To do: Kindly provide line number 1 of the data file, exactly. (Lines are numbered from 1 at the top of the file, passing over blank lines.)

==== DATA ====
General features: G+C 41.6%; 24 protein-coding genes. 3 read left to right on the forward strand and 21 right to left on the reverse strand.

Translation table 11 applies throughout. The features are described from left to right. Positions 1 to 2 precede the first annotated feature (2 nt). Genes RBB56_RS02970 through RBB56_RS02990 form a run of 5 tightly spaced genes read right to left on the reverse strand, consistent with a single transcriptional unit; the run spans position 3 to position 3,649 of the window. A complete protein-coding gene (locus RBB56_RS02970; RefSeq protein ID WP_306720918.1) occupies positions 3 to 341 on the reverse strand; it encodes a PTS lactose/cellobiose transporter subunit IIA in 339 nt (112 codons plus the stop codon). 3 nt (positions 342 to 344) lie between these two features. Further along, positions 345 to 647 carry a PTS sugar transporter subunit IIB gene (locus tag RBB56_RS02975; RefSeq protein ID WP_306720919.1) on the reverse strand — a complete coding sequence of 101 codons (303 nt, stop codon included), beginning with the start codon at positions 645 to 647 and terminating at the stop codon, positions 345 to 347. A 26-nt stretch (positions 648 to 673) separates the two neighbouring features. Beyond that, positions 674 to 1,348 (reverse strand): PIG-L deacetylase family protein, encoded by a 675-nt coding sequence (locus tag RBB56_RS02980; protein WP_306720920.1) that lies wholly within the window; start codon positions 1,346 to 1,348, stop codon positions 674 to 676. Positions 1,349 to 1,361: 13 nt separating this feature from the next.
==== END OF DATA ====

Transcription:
General features: G+C 41.6%; 24 protein-coding genes. 3 read left to right on the forward strand and 21 right to left on the reverse strand.